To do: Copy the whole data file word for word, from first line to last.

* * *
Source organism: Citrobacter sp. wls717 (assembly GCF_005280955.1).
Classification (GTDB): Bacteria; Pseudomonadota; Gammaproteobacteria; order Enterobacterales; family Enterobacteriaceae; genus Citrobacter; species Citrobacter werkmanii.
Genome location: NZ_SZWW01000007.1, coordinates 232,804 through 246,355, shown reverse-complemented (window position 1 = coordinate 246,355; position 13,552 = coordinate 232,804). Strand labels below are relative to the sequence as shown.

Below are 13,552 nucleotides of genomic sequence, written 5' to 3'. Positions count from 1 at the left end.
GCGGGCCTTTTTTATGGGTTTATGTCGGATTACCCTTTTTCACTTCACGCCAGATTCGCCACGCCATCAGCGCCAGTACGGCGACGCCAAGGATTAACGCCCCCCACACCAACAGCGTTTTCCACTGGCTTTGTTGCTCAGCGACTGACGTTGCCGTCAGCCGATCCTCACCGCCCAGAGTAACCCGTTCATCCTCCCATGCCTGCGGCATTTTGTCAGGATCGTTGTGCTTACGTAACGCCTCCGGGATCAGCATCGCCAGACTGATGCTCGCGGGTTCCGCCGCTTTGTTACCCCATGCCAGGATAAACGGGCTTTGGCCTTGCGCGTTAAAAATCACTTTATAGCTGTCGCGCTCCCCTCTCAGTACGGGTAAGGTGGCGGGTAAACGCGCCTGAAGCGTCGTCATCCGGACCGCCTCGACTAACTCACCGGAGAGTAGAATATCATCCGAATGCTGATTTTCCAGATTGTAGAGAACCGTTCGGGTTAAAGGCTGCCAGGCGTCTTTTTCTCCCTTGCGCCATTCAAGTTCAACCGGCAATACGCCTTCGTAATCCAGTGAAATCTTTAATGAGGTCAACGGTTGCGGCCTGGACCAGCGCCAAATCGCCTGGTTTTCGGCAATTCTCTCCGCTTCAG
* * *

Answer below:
Source organism: Citrobacter sp. wls717 (assembly GCF_005280955.1).
Classification (GTDB): Bacteria; Pseudomonadota; Gammaproteobacteria; order Enterobacterales; family Enterobacteriaceae; genus Citrobacter; species Citrobacter werkmanii.
Genome location: NZ_SZWW01000007.1, coordinates 232,804 through 246,355, shown reverse-complemented (window position 1 = coordinate 246,355; position 13,552 = coordinate 232,804). Strand labels below are relative to the sequence as shown.

Below are 13,552 nucleotides of genomic sequence, written 5' to 3'. Positions count from 1 at the left end.
GCGGGCCTTTTTTATGGGTTTATGTCGGATTACCCTTTTTCACTTCACGCCAGATTCGCCACGCCATCAGCGCCAGTACGGCGACGCCAAGGATTAACGCCCCCCACACCAACAGCGTTTTCCACTGGCTTTGTTGCTCAGCGACTGACGTTGCCGTCAGCCGATCCTCACCGCCCAGAGTAACCCGTTCATCCTCCCATGCCTGCGGCATTTTGTCAGGATCGTTGTGCTTACGTAACGCCTCCGGGATCAGCATCGCCAGACTGATGCTCGCGGGTTCCGCCGCTTTGTTACCCCATGCCAGGATAAACGGGCTTTGGCCTTGCGCGTTAAAAATCACTTTATAGCTGTCGCGCTCCCCTCTCAGTACGGGTAAGGTGGCGGGTAAACGCGCCTGAAGCGTCGTCATCCGGACCGCCTCGACTAACTCACCGGAGAGTAGAATATCATCCGAATGCTGATTTTCCAGATTGTAGAGAACCGTTCGGGTTAAAGGCTGCCAGGCGTCTTTTTCTCCCTTGCGCCATTCAAGTTCAACCGGCAATACGCCTTCGTAATCCAGTGAAATCTTTAATGAGGTCAACGGTTGCGGCCTGGACCAGCGCCAAATCGCCTGGTTTTCGGCAATTCTCTCCGCTTCAG